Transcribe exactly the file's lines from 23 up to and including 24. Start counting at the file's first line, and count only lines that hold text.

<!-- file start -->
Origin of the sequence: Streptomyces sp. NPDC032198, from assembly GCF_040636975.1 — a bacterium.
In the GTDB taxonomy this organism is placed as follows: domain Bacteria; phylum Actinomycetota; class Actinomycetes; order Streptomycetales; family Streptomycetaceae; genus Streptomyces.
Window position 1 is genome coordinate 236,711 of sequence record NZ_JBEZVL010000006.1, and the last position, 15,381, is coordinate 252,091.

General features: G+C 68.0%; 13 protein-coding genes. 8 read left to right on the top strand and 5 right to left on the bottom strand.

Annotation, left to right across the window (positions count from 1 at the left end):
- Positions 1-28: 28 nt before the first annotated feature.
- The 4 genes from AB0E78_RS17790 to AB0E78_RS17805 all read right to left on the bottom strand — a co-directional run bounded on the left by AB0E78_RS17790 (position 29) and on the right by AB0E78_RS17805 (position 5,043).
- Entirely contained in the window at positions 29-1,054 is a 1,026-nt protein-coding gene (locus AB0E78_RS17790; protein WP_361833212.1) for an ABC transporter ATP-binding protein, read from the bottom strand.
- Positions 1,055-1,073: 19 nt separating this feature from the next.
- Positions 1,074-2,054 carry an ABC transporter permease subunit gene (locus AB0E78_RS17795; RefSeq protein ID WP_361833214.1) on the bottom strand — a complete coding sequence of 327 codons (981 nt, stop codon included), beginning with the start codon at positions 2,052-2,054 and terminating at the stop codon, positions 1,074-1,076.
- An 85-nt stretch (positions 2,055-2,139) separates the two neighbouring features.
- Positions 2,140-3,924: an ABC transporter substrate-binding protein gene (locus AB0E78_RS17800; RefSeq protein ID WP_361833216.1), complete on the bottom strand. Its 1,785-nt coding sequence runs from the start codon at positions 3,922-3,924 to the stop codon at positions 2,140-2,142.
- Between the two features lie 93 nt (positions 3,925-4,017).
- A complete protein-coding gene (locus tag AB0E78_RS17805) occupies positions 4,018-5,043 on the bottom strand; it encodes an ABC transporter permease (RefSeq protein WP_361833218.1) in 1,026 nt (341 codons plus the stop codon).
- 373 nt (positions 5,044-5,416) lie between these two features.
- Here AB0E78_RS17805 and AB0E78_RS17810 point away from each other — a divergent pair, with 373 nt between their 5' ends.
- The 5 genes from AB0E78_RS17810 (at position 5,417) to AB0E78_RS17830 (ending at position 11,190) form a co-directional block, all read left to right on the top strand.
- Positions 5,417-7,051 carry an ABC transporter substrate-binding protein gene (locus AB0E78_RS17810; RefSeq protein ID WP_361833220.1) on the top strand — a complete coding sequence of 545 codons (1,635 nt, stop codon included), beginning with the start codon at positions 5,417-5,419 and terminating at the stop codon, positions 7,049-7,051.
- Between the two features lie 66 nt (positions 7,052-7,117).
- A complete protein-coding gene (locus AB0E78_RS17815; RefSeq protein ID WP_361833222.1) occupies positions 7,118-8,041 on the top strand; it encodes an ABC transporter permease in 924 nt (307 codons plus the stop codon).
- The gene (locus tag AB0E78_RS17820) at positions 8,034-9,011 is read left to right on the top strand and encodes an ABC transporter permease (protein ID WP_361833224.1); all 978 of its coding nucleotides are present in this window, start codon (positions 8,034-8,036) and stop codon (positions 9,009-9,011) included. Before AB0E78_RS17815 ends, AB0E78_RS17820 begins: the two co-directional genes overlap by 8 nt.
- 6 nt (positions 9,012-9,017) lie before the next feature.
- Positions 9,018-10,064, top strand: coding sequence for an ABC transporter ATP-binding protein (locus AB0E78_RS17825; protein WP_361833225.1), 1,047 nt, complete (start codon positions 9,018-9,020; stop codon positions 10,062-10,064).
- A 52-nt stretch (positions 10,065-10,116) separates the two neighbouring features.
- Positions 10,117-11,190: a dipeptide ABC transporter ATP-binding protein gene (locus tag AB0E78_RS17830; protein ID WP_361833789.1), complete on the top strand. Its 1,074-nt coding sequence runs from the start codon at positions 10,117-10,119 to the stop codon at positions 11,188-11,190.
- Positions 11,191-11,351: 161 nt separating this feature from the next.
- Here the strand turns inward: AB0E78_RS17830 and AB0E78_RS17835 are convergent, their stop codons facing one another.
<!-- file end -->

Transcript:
- Positions 9,018-10,064, top strand: coding sequence for an ABC transporter ATP-binding protein (locus AB0E78_RS17825; protein WP_361833225.1), 1,047 nt, complete (start codon positions 9,018-9,020; stop codon positions 10,062-10,064).
- A 52-nt stretch (positions 10,065-10,116) separates the two neighbouring features.